The recently appointed Board of the Climate Change Trust Fund said the territory must get in the habit of doing things differently if it is to better deal with natural disasters such as the August 7 tropical wave that resulted in widespread flooding and landslides.
“Building resilience to flooding will require us to do things differently, or in other words to ‘adapt’. Land development and building practices must be improved, natural and engineered drainage systems must be enhanced, and communities must be more aware and prepared to respond in a flood event,” said Edward Childs, chairman of the Board.
He further stated that, when sufficient money is built up in the Trust Fund, the Board will offer grants to eligible local applicants for implementing climate change adaptation and mitigation projects – including those aimed at improving flood resistance.
“The recent impacts of the flooding on 7th August on the community touched all of us on the Board. As we work over the next few years to become a major source of funding to reduce climate change impacts by increasing understanding, awareness, capacity and resilience on the ground, the Trust Fund stands ready to support projects – amongst others – focused on flood resilience, as flooding remains a major area of high cost vulnerability,” Childs further said.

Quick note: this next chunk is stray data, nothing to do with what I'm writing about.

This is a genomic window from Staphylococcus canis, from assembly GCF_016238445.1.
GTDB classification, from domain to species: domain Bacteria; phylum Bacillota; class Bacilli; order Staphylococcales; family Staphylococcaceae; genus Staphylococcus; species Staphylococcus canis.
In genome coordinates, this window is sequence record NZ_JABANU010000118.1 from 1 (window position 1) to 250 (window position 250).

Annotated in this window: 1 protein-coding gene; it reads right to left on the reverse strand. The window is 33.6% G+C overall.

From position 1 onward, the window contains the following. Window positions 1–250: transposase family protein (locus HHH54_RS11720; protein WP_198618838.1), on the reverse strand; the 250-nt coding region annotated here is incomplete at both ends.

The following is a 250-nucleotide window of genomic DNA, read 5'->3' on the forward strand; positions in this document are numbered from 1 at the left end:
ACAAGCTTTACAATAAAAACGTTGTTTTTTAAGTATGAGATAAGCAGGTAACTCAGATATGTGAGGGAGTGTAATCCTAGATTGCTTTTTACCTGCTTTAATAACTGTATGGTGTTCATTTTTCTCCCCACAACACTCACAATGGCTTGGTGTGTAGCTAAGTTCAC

His deputy, John Klein, explained that the recent flooding is one of the worst the territory has seen.
“That magnitude of rainfall in such a short window, dumping a range of 10 inches of rain in some areas to 15 inches in other areas on Tortola within 24 hours, is unprecedented for the Virgin Islands.”
“The August Monday flood produced in excess of 25 percent of our average annual rainfall in less than one day, and is a prime example of the type of untraditional and severe weather events that will likely plague the Virgin Islands more frequently as a result of climate change,” Klein added in a press release.
Climate change effectively is a large-scale, long-term shift in the planet’s weather patterns or average temperatures. The many effects include flooding.
The Climate Change Trust Fund, in the meantime, is an independent body that was established by law in 2015 to raise, manage, and administer funds to support local responses to climate change.
The Fund is governed by a nine-member Board of Trustees dominated by persons from the private sector and from non-government organizations.
The Board of the Fund was installed formally on July 17, 2017. According to the Board, it is working along with the Ministry of Natural Resources and Labour to put in place internationally required structures, and to raise money in order to secure the seed funding necessary to ‘open its doors’ as soon as is practical.
At its last meeting, the Trust Fund Board continued to work on the development of an operational manual – an essential instrument that will guide all operations of the Fund. The manual also is necessary for the Trust Fund to literally open its doors.
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